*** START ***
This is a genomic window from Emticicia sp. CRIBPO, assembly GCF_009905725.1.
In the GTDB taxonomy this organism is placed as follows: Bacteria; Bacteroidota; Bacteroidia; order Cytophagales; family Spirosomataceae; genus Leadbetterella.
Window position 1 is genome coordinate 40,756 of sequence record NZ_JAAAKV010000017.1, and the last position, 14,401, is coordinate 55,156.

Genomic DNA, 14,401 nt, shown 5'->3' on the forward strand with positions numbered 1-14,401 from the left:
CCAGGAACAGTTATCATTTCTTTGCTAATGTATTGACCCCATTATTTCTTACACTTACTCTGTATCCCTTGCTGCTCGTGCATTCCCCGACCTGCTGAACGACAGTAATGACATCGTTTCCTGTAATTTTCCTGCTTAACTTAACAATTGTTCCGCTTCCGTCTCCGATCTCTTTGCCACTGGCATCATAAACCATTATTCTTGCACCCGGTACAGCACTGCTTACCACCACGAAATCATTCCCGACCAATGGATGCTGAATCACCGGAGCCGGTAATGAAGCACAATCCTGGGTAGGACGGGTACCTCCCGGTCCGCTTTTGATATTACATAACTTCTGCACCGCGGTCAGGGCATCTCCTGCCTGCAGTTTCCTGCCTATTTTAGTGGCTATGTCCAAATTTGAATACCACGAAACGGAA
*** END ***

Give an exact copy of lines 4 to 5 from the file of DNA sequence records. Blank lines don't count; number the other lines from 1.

Genomic DNA, 14,401 nt, shown 5'->3' on the forward strand with positions numbered 1-14,401 from the left:
CCAGGAACAGTTATCATTTCTTTGCTAATGTATTGACCCCATTATTTCTTACACTTACTCTGTATCCCTTGCTGCTCGTGCATTCCCCGACCTGCTGAACGACAGTAATGACATCGTTTCCTGTAATTTTCCTGCTTAACTTAACAATTGTTCCGCTTCCGTCTCCGATCTCTTTGCCACTGGCATCATAAACCATTATTCTTGCACCCGGTACAGCACTGCTTACCACCACGAAATCATTCCCGACCAATGGATGCTGAATCACCGGAGCCGGTAATGAAGCACAATCCTGGGTAGGACGGGTACCTCCCGGTCCGCTTTTGATATTACATAACTTCTGCACCGCGGTCAGGGCATCTCCTGCCTGCAGTTTCCTGCCTATTTTAGTGGCTATGTCCAAATTTGAATACCACGAAACGGAA